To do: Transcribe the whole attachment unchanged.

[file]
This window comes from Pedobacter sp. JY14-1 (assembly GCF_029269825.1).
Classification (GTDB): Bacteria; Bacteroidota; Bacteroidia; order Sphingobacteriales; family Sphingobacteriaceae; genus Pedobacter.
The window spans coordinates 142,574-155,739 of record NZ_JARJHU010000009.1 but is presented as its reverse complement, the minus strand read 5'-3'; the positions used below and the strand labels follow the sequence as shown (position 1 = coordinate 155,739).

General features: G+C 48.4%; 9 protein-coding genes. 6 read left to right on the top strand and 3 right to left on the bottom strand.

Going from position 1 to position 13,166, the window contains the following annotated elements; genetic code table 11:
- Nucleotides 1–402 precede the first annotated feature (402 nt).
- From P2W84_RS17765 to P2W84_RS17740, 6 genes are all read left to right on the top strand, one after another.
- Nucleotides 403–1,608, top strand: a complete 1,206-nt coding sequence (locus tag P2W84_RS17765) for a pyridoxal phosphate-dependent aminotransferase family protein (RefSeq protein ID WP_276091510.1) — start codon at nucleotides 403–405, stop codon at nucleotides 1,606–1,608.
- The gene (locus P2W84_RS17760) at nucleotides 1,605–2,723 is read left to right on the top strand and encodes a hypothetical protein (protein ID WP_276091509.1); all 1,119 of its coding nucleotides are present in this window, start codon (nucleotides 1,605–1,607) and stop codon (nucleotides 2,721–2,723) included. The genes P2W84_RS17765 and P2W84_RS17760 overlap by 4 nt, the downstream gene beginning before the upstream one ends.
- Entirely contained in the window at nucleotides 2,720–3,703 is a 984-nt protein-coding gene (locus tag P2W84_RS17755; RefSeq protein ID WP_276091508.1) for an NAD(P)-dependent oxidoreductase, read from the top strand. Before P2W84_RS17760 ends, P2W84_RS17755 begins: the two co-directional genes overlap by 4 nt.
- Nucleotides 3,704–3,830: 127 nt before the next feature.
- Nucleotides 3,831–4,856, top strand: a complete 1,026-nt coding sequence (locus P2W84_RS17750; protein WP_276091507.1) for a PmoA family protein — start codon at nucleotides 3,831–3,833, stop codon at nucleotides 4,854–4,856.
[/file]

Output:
This window comes from Pedobacter sp. JY14-1 (assembly GCF_029269825.1).
Classification (GTDB): Bacteria; Bacteroidota; Bacteroidia; order Sphingobacteriales; family Sphingobacteriaceae; genus Pedobacter.
The window spans coordinates 142,574-155,739 of record NZ_JARJHU010000009.1 but is presented as its reverse complement, the minus strand read 5'-3'; the positions used below and the strand labels follow the sequence as shown (position 1 = coordinate 155,739).

General features: G+C 48.4%; 9 protein-coding genes. 6 read left to right on the top strand and 3 right to left on the bottom strand.

Going from position 1 to position 13,166, the window contains the following annotated elements; genetic code table 11:
- Nucleotides 1–402 precede the first annotated feature (402 nt).
- From P2W84_RS17765 to P2W84_RS17740, 6 genes are all read left to right on the top strand, one after another.
- Nucleotides 403–1,608, top strand: a complete 1,206-nt coding sequence (locus tag P2W84_RS17765) for a pyridoxal phosphate-dependent aminotransferase family protein (RefSeq protein ID WP_276091510.1) — start codon at nucleotides 403–405, stop codon at nucleotides 1,606–1,608.
- The gene (locus P2W84_RS17760) at nucleotides 1,605–2,723 is read left to right on the top strand and encodes a hypothetical protein (protein ID WP_276091509.1); all 1,119 of its coding nucleotides are present in this window, start codon (nucleotides 1,605–1,607) and stop codon (nucleotides 2,721–2,723) included. The genes P2W84_RS17765 and P2W84_RS17760 overlap by 4 nt, the downstream gene beginning before the upstream one ends.
- Entirely contained in the window at nucleotides 2,720–3,703 is a 984-nt protein-coding gene (locus tag P2W84_RS17755; RefSeq protein ID WP_276091508.1) for an NAD(P)-dependent oxidoreductase, read from the top strand. Before P2W84_RS17760 ends, P2W84_RS17755 begins: the two co-directional genes overlap by 4 nt.
- Nucleotides 3,704–3,830: 127 nt before the next feature.
- Nucleotides 3,831–4,856, top strand: a complete 1,026-nt coding sequence (locus P2W84_RS17750; protein WP_276091507.1) for a PmoA family protein — start codon at nucleotides 3,831–3,833, stop codon at nucleotides 4,854–4,856.